Illinois sports betting: Monthly handle surpasses $1 billion in October

Illinois bettors plunked down more than $1 billion on sports in October, a new record for the state’s young sports betting industry and one of the highest monthly figures recorded anywhere in the U.S. since the industry was legalized, gambling regulators announced Thursday.

The staggering monthly handle — or total amount of money wagered — cements Illinois’ status as one of the nation’s most bet-hungry sports markets, joining New York, New Jersey and Nevada as the only states to cross the billion-dollar mark in a single month.

Illinois casino sportsbooks came out ahead for the month with more than $102 million in revenue, state Gaming Board Administrator Marcus Fruchter said during a monthly meeting held by the agency.

The overall house earnings for the month generated about $15 million in state tax revenue and roughly another $1 million for Cook County government.

Illinoisans have now wagered almost $17 billion on sports since the industry launched in the state just a few days before the COVID-19 pandemic started in March of 2020.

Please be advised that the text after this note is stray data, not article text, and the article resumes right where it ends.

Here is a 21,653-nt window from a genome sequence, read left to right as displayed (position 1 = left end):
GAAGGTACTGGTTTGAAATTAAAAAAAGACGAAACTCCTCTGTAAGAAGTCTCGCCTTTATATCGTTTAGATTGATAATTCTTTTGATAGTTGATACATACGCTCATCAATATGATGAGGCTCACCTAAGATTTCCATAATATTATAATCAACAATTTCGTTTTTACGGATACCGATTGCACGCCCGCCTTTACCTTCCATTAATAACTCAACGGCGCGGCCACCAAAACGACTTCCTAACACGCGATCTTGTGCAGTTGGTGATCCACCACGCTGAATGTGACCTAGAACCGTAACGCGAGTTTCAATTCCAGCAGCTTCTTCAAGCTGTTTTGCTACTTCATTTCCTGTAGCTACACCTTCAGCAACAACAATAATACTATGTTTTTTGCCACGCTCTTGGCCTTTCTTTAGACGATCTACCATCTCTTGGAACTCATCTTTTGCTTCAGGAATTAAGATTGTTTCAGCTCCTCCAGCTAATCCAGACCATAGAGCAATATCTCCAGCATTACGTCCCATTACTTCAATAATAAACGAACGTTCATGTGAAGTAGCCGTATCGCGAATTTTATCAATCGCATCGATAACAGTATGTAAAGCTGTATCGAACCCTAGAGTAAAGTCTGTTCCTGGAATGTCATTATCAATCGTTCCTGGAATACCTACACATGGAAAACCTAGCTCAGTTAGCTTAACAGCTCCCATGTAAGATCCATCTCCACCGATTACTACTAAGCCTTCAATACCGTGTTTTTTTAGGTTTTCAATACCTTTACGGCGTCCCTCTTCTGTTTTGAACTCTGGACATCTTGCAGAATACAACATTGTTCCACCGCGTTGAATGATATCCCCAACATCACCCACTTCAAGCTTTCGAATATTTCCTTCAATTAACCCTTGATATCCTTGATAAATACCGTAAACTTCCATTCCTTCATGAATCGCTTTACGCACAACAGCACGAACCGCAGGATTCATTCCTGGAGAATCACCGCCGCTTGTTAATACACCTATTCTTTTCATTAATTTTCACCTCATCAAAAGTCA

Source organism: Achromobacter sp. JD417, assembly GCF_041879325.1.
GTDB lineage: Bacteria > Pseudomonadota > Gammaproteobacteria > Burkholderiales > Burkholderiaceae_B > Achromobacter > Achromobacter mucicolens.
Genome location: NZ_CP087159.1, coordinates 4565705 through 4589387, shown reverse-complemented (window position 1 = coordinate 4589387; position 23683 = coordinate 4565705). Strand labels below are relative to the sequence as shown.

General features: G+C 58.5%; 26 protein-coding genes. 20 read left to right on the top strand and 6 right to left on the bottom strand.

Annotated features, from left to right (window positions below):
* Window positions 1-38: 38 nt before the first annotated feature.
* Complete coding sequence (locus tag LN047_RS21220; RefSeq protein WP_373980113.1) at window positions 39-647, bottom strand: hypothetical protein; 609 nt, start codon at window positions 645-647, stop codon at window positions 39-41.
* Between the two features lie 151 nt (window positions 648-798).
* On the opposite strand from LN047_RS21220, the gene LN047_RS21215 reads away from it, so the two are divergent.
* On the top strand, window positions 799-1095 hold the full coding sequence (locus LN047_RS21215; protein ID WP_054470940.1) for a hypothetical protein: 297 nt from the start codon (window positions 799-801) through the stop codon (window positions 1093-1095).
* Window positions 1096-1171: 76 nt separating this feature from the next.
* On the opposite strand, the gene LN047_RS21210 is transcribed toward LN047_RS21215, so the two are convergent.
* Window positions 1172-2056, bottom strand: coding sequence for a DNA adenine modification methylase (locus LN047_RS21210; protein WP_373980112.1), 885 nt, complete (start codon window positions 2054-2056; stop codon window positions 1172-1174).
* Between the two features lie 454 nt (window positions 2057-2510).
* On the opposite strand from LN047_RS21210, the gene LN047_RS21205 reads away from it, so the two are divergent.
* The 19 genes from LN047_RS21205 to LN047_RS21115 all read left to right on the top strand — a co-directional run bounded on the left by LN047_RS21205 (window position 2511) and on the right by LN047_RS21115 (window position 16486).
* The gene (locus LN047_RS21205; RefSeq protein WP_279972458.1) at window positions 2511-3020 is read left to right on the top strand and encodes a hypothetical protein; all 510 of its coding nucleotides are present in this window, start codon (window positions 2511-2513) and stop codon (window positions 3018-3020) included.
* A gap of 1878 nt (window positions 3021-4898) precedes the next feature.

The state’s 12 sportsbooks have netted almost $1.3 billion over that time, creating almost $190 million in tax revenue.

The October betting numbers — the most recent available from the Gaming Board — were boosted largely by the first full month of NFL games. Football was the most popular sport to bet on, with a handle of $358 million, followed by basketball ($114 million) and tennis ($85 million).

“It is an incredible accomplishment for everyone involved in the Illinois sports betting industry to exceed $1 billion in handle,” said Dave Briggs, an analyst for the sports betting website “Betting on the NFL and the opening of both the NBA and NHL regular seasons were major catalysts behind the record month.”

Sports betting was legalized as part of a massive gambling expansion signed into law by Gov. J.B. Pritzker in 2019.

Industry insiders and government officials alike are banking on the market to keep booming as new sportsbooks are earmarked for Chicago’s major sports stadiums, and as the state solicits applications for an online-only sports betting license. The sports betting apps that are advertised so ubiquitously across the airwaves and internet currently operate in Illinois only in partnership with a brick-and-mortar casino or racetrack.

Opponents note that the state’s sports betting explosion have also resulted in rising gambling addiction. Calls to the state’s gambling addiction hotline more than doubled over the first year the industry was live in Illinois.

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